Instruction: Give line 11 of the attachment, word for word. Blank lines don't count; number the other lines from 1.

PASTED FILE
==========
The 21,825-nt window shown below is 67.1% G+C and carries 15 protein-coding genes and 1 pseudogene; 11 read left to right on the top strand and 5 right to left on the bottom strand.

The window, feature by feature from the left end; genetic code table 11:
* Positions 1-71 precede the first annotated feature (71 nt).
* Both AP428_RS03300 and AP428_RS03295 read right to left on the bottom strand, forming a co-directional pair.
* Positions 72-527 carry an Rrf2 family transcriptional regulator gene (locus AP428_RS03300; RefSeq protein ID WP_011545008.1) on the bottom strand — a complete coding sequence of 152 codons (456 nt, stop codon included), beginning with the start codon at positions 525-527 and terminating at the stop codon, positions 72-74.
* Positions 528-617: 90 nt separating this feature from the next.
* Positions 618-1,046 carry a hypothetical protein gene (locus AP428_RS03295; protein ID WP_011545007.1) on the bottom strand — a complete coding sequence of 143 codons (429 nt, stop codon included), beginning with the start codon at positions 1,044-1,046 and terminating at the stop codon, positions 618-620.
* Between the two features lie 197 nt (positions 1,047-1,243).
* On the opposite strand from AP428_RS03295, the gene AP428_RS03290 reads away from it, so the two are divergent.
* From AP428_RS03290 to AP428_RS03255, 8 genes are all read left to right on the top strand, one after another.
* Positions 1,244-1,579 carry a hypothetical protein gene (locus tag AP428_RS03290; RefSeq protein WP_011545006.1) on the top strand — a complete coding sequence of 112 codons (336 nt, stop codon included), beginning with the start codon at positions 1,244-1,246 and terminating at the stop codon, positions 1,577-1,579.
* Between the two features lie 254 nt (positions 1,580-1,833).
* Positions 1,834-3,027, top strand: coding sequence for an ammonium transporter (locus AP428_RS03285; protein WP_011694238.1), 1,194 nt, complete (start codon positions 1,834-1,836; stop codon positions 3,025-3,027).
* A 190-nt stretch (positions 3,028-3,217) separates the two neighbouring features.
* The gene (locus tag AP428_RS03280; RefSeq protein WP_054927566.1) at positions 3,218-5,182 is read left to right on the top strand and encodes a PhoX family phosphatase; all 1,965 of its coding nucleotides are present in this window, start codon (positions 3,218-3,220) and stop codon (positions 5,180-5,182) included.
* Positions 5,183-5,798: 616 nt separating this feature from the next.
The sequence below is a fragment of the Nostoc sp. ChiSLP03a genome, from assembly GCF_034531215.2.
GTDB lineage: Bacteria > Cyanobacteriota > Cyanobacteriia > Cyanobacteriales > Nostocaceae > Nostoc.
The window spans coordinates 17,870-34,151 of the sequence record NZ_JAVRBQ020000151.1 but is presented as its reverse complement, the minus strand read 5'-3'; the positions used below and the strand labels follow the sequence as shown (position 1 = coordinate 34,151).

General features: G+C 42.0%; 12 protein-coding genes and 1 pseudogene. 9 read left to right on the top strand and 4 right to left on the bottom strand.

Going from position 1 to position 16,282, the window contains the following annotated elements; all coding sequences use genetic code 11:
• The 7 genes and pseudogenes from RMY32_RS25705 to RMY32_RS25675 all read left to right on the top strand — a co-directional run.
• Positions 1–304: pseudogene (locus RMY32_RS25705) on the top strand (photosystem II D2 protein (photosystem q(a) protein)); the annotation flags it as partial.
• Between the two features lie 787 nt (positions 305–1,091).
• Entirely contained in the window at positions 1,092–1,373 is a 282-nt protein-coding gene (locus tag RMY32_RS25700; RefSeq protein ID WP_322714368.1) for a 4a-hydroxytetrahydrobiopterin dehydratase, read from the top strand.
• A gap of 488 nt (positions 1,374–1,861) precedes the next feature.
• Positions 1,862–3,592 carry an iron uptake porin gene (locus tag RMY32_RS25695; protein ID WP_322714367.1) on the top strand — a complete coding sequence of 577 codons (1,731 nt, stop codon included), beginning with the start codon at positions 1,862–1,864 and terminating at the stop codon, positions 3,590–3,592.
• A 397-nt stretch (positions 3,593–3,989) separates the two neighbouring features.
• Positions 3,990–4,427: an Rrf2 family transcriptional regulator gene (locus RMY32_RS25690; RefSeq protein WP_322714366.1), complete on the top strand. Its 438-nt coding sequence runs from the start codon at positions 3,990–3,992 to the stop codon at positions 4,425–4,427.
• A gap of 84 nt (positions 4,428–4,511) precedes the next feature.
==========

* Positions 1,244-1,579 carry a hypothetical protein gene (locus tag AP428_RS03290; RefSeq protein WP_011545006.1) on the top strand — a complete coding sequence of 112 codons (336 nt, stop codon included), beginning with the start codon at positions 1,244-1,246 and terminating at the stop codon, positions 1,577-1,579.